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Yemenis imprisoned at Guantanamo are cleared for transfer home: Why is it not happening?

News Yemen
By Martha Rayner*
May 11, 2005

There are 384 men imprisoned at Guantanamo–over one quarter of them are Yemenis. Of the approximately 100 Yemenis locked up at Guantanamo, only a mere eight have been sent home. Up until recently–just this past December--when a group of six Yemenis were transferred home, the United States and Yemen were at a diplomatic standstill over repatriation because they could not come to an agreement regarding the conditions of transfer. One point of conflict was the United States’ request for assurances that those transferred toYemen would not be tortured. Yemen would not give assurances over and above reference to the prohibition of torture under Yemen law. With the release of six Yemenis last December, I had hoped the diplomatic logjam had been resolved, but the fact that no additional Yemeni men have been transferred in almost 5 months dashes my optimism and raises the question: why haven’t more Yemenis been sent home?
Through my work in representing two men from Yemen and working with American lawyers representing other Yemenis, I know of at least 7 Yemenis who have been approved by the United States to leave Guantanamo–there are likely many more who remain uncounted because they do not have lawyers. At least one of those men, a client of Fordham University School of Law’s International Justice Clinic, has been approved by the U.S. Government to leave Guantanamo for over one year. How can any jailer continue to incarcerate a young man in the the harsh conditions that exist at Guantanamo so long after even the jailer has determined he should be released. How can the Yemeni government sit by and do nothing when one of their citizens languishes without any justification in a foreign prison?
My client, Mohammed Ali Nasser Mohammed, was barely eighteen when he was turned over to the United States military soon after the U.S. invasion of Afghanistan–he is already deep into his sixth year of imprisonment. A year ago, Ali was informed by the U.S. military that he was going to be released from Guantanamo and was“processed” for transfer. At the last minute, Ali learned that the U.S. Department of Defense had designated him a Saudi and he was destined for Saudi Arabia. Since Mr. Mohammed is not a Saudi citizen, the Saudi government refused to accept him. On May 18, 2006 sixteen men were slated to leave Guantanamo, but only fifteen made the flight to Riyadh.
Ali is a Yemeni citizen. Because he was born in Saudi Arabia, however, the U.S. military designated him a Saudi national. The military imposed the American way of doing things on my client: any person born in the United States, is a U.S. citizen. The designation of citizenship, however, works quite differently in the Gulf states. Though Ali was born in the Kingdom of Saudi Arabia, he was born to Yemeni parents and as a young child moved to Yemen and has lived there ever since. This young man is unquestionably a Yemeni national and citizen.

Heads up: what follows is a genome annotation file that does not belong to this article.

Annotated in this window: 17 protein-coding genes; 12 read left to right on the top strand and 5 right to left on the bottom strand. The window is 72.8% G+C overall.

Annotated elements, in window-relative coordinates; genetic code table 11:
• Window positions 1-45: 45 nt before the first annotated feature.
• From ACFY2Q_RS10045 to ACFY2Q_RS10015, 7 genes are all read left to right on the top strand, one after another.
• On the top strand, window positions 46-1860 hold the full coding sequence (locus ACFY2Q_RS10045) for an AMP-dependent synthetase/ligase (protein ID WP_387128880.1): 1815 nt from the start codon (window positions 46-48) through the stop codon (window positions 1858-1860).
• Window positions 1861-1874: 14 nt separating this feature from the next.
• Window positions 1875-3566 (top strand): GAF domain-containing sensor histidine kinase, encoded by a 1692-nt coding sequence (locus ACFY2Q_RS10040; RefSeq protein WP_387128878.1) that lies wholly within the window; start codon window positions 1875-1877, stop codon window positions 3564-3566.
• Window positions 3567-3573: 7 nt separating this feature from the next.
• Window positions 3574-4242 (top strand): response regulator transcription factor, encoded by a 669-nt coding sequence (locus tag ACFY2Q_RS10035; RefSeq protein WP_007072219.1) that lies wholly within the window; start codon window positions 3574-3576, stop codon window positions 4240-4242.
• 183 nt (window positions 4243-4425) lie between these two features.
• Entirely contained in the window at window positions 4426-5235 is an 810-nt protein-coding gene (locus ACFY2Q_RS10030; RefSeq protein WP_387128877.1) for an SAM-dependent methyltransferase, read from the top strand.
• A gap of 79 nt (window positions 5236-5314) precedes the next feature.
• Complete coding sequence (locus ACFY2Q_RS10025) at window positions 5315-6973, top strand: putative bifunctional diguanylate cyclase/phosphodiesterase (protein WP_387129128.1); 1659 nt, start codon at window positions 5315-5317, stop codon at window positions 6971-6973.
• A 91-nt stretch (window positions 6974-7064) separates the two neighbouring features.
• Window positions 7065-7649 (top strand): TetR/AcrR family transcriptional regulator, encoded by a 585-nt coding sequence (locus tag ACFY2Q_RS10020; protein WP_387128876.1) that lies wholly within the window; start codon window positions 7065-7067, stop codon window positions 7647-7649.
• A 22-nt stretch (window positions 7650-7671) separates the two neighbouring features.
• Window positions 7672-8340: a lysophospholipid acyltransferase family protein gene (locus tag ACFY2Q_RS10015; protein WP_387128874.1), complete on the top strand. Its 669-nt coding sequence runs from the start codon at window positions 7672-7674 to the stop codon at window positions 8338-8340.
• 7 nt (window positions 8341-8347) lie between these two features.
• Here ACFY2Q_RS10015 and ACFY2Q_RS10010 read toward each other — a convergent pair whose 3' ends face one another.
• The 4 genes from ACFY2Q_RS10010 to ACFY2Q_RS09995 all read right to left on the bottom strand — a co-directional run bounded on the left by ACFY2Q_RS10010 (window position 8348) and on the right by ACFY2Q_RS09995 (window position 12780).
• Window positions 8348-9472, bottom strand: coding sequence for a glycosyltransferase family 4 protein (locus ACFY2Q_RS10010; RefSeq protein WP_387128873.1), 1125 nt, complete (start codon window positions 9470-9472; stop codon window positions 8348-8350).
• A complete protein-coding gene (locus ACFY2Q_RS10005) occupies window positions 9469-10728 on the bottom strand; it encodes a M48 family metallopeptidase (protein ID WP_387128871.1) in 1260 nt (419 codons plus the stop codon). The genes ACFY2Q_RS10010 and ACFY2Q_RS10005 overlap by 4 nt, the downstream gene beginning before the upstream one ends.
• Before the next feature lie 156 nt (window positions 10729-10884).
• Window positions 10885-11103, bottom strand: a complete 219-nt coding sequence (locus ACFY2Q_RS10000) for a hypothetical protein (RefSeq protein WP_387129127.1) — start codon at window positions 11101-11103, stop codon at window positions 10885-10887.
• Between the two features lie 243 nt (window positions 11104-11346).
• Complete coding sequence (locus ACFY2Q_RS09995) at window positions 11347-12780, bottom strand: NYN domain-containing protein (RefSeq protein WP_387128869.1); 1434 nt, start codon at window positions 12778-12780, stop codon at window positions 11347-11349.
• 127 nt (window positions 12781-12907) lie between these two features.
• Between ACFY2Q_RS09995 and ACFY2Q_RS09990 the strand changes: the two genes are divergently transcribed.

The next steps should have happened rapidly: correct Ali’s citizenship designation and arrange for transfer to his true home country. Instead, nothing has happened; Ali remains designated a Saudi by the U.S. military. My inquiries of the U.S. government as to why this mistake has not been cleared up are met with a stone wall–my government simply will not talk to me about what if anything is being done to rectify this injustice. And due to President Bush and Congress’ short sighted policies and laws, Ali case cannot be reviewed by a neutral, independent court with power to order justice. The Yemen government claims it will accept for transfer any man confirmed to be Yemeni, yet Yemen maintains that there is nothing it can do on Ali’s behalf.
In March, U.S. Secretary of Defense, Robert Gates, stated unequivocally that the United States was working to repatriate men held at Guantanamo, but claimed “their home countries don’t want them.” Yet, how is it that Ali’s concrete and contained problem has not been resolved? Why is this young man still in a prison thousands of miles away from home, cut off from the world, closing in on six years? Together, Yemen and the United States can readily establish Ali’s nationality and send him home.
I and my colleagues are traveling to Yemen at the end of this month. We look forward to meeting with government officials in Sana’a and working together to resolve Ali’s problem. I invite Yemen to actively focus on this dire situation as well as the plight of other Yemenis who have been cleared for release, but remain incarcerated at Guantanamo. Yemen must do all it can to assure its citizens are not left to languish in Guantanamo while so very many others have been and continue to be released.

* Martha Rayner is an Associate Clinical Professor of Law, Fordham University School of Law, New York City, and teaches the International Justice Clinic which focuses on the representation of men imprisoned at Guantanamo Bay, Cuba, by the United States Military.

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